As I will forever maintain, childrearing is not complicated; it’s almost completely a matter of commonsense. Unfortunately, for going on fifty years now, American parents have been listening to professional “parenting” types who have made it seem complicated and anything but commonsensical.

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‘Good Mommy Club’ Does No Favors for Kids

The biggest problem in the life of today’s all-too typical mother is herself. She is her own worst enemy. Them’s fightin’ words, I know, but please, hold the tomatoes and other vegetables and bear with me.

One of the doctrines of the Good Mommy Club, the evil sisterhood to which many if not most of today’s mommies belong, albeit unwittingly, has it that the Good Mommy does as much for her child as she possibly can, and then some. A guarantee of frustration, anxiety, stress, resentment and guilt, that.

The mother of the 1950s, the decade of my childhood, had no Good Mommy Club to which to belong. Furthermore, that very commonsensically-grounded mother wouldn’t be welcome in today’s GMC, which got its start around 1970 and has been swallowing women whole ever since.

By the time I was three, my mother was deliberately, with purpose in mind, doing as little for me as reason allowed. I learned to tie my own shoes when I was four, for example, because my mother, after showing me how, refused to tie them for me.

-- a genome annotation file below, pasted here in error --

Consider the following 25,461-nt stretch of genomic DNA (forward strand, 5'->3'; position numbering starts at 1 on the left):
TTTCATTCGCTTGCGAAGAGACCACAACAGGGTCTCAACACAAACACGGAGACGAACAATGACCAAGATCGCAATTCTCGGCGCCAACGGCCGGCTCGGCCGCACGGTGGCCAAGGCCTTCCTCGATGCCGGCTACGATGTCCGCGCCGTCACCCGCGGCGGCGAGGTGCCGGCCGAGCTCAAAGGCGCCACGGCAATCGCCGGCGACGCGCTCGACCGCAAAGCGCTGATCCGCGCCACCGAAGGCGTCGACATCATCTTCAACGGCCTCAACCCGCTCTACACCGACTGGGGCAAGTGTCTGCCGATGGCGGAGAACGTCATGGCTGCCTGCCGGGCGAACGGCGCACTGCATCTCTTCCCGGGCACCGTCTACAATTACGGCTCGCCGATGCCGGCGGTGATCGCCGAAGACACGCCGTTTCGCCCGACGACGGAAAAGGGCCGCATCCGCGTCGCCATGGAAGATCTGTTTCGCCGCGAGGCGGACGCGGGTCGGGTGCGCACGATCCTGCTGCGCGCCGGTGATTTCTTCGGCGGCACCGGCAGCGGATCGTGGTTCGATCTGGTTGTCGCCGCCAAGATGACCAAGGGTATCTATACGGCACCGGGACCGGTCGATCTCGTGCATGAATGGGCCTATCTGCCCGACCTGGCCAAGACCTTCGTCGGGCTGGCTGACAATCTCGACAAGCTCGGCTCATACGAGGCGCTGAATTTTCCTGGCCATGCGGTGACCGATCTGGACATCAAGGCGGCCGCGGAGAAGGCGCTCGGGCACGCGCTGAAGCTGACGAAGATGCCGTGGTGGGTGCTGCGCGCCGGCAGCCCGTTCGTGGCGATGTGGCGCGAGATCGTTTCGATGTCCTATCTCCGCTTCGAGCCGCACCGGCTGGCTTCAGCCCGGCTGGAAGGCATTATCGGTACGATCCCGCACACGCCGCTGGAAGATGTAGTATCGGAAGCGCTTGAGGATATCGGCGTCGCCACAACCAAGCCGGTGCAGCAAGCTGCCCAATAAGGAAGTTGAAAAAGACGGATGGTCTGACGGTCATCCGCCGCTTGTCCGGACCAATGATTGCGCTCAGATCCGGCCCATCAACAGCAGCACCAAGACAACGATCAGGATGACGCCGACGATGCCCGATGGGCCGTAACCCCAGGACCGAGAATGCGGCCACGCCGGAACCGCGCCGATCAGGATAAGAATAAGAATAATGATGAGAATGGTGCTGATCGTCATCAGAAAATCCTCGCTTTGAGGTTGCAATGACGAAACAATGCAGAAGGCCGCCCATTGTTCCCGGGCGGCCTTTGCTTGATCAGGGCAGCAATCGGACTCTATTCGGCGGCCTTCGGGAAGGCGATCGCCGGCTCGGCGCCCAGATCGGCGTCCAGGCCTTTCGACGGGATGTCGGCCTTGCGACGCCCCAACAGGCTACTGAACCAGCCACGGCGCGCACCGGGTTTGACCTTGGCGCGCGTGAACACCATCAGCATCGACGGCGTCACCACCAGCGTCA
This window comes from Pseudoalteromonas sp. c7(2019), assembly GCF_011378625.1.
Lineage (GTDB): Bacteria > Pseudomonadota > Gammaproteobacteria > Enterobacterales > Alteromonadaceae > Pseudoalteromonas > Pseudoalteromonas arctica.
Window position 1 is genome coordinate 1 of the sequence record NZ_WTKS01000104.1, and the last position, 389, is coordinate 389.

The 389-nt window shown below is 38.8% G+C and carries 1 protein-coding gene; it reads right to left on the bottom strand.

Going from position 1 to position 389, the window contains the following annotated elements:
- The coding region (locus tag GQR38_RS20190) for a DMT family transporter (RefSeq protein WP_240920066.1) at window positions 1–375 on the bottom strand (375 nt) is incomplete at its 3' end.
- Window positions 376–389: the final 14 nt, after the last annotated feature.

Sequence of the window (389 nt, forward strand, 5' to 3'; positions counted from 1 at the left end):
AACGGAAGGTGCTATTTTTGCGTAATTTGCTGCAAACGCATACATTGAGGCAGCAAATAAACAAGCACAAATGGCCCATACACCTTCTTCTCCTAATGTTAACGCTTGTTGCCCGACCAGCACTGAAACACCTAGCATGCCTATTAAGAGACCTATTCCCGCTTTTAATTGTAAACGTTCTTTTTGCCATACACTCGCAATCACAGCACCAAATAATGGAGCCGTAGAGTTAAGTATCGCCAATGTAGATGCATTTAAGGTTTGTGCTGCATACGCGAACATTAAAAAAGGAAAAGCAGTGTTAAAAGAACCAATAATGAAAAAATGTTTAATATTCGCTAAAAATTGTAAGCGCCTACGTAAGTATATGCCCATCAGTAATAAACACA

“John Rosemond,” she would say, “My job is to make sure you learn to stand on your own two feet, and if I let you stand on mine, you’ll never learn to stand on yours.” Hardly the words of an enabler. Kids don’t hear their moms talk like that anymore. What a shame.

Telling her I “couldn’t” do something was unacceptable. “Well, that’s too bad,” she’d say, “because I’m not doing it for you.”

Unlike all too many of today’s kids, I was not an object of obsession, much less coddling. I knew full well that my mother loved me with all her heart, but I was not the be-all, end-all of her existence. She had a life outside of her responsibilities toward me – a job, college, lots of friends. For that reason, I saw her as an interesting person. She taught me, at an early age, that women were interesting people. Every mother should have that purpose in mind.

A mother who is obsessed with her kids is not going to be regarded by them as interesting. They are going to take her for granted. The idol doesn’t find the idol-worshipper interesting in the least.

All too many of today’s mothers have taught their kids – again, unwittingly – to think of them as biological vending machines who are there to dispense and deliver whatever they want. Vending machine, perpetual enabler, servant-on-the-ready; not self-respecting roles for a woman to play in a child’s life.

Today’s all-too-typical mom demeans herself and her sycophantic attitude leads to disrespect of all sorts. (And yes, I know there are exceptions and they know who they are.) Instead of respecting their mothers and wanting to please them, the Good Mommy’s kids EXPECT from her.

I give thanks almost daily for having been blessed with a mom who showed me how to tie my shoes when I was four and let me figure it out from there.